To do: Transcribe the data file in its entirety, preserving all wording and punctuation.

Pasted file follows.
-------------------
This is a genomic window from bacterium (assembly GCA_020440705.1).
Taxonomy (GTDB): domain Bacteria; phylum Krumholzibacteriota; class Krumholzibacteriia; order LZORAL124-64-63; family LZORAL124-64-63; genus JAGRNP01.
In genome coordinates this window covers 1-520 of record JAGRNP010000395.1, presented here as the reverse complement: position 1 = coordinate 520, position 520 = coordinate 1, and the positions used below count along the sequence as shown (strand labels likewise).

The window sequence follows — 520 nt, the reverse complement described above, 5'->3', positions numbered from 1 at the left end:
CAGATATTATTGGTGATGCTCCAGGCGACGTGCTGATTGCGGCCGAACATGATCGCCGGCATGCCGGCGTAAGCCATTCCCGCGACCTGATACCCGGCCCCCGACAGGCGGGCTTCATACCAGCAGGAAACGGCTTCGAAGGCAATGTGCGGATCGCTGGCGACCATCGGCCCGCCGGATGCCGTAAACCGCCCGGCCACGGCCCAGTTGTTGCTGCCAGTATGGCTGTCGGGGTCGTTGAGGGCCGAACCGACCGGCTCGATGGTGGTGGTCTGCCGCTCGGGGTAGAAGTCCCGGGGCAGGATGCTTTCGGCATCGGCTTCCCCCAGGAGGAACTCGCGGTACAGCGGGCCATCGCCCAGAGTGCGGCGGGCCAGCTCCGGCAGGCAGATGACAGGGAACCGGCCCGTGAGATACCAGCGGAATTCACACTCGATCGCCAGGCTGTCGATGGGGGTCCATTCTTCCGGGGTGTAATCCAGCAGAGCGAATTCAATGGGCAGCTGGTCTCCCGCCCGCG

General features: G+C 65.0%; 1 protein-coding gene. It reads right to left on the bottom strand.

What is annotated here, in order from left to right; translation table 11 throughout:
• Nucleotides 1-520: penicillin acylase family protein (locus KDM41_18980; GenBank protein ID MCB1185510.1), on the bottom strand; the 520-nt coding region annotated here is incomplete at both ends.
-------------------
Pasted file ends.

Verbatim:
This is a genomic window from bacterium (assembly GCA_020440705.1).
Taxonomy (GTDB): domain Bacteria; phylum Krumholzibacteriota; class Krumholzibacteriia; order LZORAL124-64-63; family LZORAL124-64-63; genus JAGRNP01.
In genome coordinates this window covers 1-520 of record JAGRNP010000395.1, presented here as the reverse complement: position 1 = coordinate 520, position 520 = coordinate 1, and the positions used below count along the sequence as shown (strand labels likewise).

The window sequence follows — 520 nt, the reverse complement described above, 5'->3', positions numbered from 1 at the left end:
CAGATATTATTGGTGATGCTCCAGGCGACGTGCTGATTGCGGCCGAACATGATCGCCGGCATGCCGGCGTAAGCCATTCCCGCGACCTGATACCCGGCCCCCGACAGGCGGGCTTCATACCAGCAGGAAACGGCTTCGAAGGCAATGTGCGGATCGCTGGCGACCATCGGCCCGCCGGATGCCGTAAACCGCCCGGCCACGGCCCAGTTGTTGCTGCCAGTATGGCTGTCGGGGTCGTTGAGGGCCGAACCGACCGGCTCGATGGTGGTGGTCTGCCGCTCGGGGTAGAAGTCCCGGGGCAGGATGCTTTCGGCATCGGCTTCCCCCAGGAGGAACTCGCGGTACAGCGGGCCATCGCCCAGAGTGCGGCGGGCCAGCTCCGGCAGGCAGATGACAGGGAACCGGCCCGTGAGATACCAGCGGAATTCACACTCGATCGCCAGGCTGTCGATGGGGGTCCATTCTTCCGGGGTGTAATCCAGCAGAGCGAATTCAATGGGCAGCTGGTCTCCCGCCCGCG

General features: G+C 65.0%; 1 protein-coding gene. It reads right to left on the bottom strand.

What is annotated here, in order from left to right; translation table 11 throughout:
• Nucleotides 1-520: penicillin acylase family protein (locus KDM41_18980; GenBank protein ID MCB1185510.1), on the bottom strand; the 520-nt coding region annotated here is incomplete at both ends.